Taking their name from the venue where they started out as the house band, Ontario's Odyssey Blues Band have recorded an excellent debut that does indeed 'borrow' the blues. Yet while the playlist consists exclusively of covers that have largely been done to death, they manage to breathe new life into even the most shop-worn of chestnuts. The result is a collection both familiar and fresh, with personality and passion to spare.
The moniker reads "featuring Suzanne Hyatt," and with only one instrumental in the batch she's deservedly front and centre. Equally at ease with sassy shout or sultry purr, Suzanne's able to emulate her idols (Bonnie Raitt, Koko Taylor, Etta James) without stooping to mere imitation. The timbre may be familiar, but there's never a doubt the voice is hers; a professional singer for over 25 years, she claims each and every tune as hers alone.
Being a house band, of course, generally involves supporting guests. Several return the favour here, helping to elevate this outing well above the pack. The guitar interplay between the band's own Ed Pryla and Steve Grisbook, John Bride, and Eddie Baltimore (also responsible for recording & mixing) is full of unexpected twists and turns, rendering this a fretman's dream. Nothing "wankish" about it, though, as all play with unerring taste and restraint.
Also on hand is harmonica virtuoso Jerome Godboo, whose contributions are a highlight throughout, alternating between a clear, delicate tone and thick, raw power. A frontman himself, he duets with Suzanne on "Bring It On Home," the result a friendly give-and-take leading to a rollicking conclusion.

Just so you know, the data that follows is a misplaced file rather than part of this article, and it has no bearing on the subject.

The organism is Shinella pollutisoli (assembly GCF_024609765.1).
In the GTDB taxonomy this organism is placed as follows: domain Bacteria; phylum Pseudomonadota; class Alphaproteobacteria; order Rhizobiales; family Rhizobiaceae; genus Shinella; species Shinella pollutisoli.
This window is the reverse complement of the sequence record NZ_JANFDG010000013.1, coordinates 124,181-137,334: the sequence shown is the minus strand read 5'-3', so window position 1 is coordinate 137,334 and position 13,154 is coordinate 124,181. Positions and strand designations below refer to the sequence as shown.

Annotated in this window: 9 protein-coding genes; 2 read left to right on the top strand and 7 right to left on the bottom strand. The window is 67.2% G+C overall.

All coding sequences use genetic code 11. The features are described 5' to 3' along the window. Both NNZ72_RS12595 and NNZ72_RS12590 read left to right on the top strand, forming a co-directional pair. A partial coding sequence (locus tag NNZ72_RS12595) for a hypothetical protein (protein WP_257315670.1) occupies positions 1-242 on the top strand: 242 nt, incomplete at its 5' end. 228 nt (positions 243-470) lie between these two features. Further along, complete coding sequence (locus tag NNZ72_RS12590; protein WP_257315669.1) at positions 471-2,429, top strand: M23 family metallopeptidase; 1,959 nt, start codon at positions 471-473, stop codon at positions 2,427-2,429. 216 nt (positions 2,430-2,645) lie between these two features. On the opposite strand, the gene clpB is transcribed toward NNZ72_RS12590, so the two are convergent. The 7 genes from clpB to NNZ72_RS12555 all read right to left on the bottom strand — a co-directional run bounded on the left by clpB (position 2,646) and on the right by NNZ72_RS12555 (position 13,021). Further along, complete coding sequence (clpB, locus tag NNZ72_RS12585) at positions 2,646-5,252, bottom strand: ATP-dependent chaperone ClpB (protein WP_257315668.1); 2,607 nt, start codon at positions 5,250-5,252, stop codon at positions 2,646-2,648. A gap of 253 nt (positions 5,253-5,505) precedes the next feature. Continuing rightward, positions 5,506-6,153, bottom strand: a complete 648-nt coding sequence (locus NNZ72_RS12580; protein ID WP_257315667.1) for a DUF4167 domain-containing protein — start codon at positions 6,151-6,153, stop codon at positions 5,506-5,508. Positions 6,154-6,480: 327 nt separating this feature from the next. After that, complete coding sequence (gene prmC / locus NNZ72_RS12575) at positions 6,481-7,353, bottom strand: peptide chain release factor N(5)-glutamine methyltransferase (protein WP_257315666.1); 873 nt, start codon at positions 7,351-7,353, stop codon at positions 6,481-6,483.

Not surprisingly, Suzanne's forced to gender-reverse tunes usually done from the male perspective; hence "Lollipop Daddy," more commonly known as "Lollipop Mama" (swings just as hard, though!), and "Hoochie Coochie Gal," which she handles with all the ballsy bluster required. Suzanne's take on Nina Simone's "Do I Move You" smolders with raw sensuality, while "Beer Bottle Boogie" equals Koko's original for good-hearted raunch; and woe betide those who don't measure up to the defiant challenge of "Love Me Like A Man." "Hurt So Bad" is a great piece of swamp-pop, Ms. Hyatt's passionate pleading nothing less than spine-tingling; "Black Drawers" (sic) is an invitation few could resist, and benefits mightily from organ work by another guest, Meher Steinberg. Proceedings close with "Jeff's Boogie," a ferocious instrumental from the pen of Mr. Beck.
The rhythm section, bassist Dave Mullen and Rick "Preacher Boy" Scriver, is rock-solid throughout, and production is more than adequate (typical of indie releases, it lacks only the 'oomph' that big budgets buy). Packaging won't win awards, but hey, it's what's inside that counts, and what's inside is tasty indeed.
Not essential, but a fine outing nonetheless.
Odyssey Blues Band
5717 Dorchester Rd., Niagara Falls, ON L2G 5S5
Phone: 905-357-6147 or 905-351-8889
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